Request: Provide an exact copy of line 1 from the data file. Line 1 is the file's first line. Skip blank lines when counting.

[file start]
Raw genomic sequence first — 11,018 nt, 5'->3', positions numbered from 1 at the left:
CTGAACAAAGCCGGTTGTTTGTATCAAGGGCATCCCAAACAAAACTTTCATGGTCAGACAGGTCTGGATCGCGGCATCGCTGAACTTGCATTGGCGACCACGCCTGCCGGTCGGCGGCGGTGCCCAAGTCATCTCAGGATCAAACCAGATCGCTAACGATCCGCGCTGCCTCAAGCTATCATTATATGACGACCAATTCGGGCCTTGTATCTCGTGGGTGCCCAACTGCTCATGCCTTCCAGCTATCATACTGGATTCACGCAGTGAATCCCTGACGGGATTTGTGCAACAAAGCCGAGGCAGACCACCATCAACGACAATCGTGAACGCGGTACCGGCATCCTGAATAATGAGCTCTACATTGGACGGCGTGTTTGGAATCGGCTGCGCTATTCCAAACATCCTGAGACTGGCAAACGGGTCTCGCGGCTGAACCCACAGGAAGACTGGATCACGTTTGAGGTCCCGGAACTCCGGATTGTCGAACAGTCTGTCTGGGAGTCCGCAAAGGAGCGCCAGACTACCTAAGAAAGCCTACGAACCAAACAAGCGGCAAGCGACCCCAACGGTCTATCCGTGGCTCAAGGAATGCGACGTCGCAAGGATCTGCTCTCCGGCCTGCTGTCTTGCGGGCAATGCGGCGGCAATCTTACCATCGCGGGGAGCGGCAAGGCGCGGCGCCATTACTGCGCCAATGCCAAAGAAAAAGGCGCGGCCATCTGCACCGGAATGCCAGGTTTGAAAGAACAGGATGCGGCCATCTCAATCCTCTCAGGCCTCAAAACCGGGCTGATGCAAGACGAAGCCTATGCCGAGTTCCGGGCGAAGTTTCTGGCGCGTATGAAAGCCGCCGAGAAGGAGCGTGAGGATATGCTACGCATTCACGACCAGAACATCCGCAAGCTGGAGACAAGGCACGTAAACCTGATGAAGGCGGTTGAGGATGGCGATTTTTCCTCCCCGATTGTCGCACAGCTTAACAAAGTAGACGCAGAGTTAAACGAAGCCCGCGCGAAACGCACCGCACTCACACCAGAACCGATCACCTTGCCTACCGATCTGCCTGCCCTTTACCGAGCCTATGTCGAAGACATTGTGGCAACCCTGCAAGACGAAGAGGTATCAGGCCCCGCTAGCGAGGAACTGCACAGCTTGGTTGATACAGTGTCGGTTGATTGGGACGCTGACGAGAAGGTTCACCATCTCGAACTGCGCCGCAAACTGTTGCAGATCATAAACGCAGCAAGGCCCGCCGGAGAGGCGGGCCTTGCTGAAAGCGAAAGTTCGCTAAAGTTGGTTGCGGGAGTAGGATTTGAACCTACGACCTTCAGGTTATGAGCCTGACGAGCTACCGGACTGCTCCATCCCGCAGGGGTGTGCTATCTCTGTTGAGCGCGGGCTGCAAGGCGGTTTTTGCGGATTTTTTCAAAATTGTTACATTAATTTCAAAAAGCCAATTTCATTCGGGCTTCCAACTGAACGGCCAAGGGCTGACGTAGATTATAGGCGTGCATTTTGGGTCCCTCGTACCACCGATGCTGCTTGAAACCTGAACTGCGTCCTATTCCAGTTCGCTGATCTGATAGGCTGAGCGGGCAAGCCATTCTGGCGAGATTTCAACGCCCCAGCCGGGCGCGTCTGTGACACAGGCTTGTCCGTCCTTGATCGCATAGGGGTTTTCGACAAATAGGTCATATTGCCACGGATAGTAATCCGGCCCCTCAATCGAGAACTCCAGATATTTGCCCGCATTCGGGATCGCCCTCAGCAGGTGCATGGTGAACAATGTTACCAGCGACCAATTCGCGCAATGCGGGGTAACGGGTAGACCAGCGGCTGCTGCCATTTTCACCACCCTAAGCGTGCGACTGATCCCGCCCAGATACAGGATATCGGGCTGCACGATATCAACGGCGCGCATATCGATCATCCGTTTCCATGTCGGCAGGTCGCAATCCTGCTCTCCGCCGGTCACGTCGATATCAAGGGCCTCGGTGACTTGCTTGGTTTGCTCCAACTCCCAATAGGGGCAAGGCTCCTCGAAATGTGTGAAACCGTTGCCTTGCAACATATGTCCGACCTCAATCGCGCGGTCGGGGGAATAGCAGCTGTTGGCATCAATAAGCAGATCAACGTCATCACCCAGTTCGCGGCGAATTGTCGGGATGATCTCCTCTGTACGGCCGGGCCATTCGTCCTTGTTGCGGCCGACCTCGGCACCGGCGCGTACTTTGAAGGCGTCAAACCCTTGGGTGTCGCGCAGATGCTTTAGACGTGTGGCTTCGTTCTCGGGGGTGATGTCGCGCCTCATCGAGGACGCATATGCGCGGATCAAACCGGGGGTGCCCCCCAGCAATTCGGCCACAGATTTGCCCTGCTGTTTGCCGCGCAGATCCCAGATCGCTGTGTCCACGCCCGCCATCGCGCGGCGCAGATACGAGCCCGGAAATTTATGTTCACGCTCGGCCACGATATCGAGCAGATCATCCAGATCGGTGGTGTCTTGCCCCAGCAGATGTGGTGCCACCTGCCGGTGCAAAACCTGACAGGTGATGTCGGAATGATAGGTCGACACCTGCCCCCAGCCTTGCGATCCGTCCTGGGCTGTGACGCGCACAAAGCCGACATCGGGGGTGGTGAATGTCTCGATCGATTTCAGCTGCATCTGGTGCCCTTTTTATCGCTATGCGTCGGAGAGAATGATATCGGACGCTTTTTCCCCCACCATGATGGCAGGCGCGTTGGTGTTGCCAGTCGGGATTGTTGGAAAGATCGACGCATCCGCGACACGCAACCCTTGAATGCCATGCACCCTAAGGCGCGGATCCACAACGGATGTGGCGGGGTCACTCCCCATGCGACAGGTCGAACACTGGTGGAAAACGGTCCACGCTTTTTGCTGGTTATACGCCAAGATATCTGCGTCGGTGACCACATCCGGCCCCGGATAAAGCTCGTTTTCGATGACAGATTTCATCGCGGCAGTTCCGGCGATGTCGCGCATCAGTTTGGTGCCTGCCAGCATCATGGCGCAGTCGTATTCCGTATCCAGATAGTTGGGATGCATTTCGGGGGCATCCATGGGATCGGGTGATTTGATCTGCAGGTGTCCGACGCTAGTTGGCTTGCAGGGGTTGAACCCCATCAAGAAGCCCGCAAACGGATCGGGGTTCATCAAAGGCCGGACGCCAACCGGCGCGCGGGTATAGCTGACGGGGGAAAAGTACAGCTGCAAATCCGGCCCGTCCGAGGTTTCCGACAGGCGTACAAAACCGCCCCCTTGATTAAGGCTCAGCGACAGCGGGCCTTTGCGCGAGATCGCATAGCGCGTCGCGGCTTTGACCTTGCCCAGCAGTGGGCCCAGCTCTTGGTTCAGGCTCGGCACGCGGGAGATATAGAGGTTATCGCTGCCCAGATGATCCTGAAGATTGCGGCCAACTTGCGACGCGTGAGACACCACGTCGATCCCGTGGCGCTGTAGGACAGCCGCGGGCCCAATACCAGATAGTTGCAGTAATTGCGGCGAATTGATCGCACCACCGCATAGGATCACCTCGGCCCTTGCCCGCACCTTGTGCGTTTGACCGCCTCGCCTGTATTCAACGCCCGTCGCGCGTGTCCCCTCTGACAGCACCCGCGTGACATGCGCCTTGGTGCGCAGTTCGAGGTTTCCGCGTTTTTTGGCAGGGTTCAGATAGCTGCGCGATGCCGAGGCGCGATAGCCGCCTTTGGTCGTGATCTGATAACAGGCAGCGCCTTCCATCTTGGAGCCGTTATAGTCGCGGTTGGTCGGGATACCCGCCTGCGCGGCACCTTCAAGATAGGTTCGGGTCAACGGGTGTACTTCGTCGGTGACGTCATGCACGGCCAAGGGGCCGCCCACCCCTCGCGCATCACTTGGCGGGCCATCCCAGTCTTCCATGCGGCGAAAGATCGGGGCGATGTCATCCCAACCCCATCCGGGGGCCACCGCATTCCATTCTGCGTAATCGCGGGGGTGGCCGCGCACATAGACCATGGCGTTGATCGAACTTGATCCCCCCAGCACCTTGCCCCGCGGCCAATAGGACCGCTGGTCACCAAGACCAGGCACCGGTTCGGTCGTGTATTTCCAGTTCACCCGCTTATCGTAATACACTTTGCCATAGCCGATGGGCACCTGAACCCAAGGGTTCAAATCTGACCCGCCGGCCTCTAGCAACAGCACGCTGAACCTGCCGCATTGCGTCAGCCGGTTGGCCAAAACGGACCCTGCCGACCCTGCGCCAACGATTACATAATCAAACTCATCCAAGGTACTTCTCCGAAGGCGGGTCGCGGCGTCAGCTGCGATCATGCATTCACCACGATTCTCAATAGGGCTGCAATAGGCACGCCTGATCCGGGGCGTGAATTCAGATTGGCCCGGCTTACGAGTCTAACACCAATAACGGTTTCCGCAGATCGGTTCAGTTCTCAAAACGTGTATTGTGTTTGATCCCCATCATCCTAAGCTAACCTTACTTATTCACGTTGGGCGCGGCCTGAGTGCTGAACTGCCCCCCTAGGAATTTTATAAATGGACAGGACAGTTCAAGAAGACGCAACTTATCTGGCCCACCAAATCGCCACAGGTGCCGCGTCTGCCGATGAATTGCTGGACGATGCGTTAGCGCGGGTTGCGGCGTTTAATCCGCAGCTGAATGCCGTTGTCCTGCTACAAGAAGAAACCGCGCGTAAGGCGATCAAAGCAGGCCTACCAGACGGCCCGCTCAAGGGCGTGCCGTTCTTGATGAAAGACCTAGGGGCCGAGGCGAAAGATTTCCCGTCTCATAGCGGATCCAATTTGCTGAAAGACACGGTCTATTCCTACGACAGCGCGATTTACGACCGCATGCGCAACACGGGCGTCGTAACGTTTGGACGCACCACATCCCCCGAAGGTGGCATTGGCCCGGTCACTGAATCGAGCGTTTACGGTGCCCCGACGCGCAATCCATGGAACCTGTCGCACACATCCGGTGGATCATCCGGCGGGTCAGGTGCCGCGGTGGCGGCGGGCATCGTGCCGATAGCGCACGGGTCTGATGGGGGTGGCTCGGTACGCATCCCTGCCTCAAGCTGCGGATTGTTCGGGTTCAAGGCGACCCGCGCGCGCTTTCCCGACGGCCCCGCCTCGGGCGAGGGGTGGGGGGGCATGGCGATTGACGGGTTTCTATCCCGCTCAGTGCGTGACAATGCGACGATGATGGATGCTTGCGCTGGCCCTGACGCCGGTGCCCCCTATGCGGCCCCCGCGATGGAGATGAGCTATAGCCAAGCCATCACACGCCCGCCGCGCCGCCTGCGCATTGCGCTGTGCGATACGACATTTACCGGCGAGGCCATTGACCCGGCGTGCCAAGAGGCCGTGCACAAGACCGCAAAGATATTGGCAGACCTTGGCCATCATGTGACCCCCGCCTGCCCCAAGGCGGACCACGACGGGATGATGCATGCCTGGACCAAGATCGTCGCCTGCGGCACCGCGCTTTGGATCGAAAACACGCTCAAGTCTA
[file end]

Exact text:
Raw genomic sequence first — 11,018 nt, 5'->3', positions numbered from 1 at the left: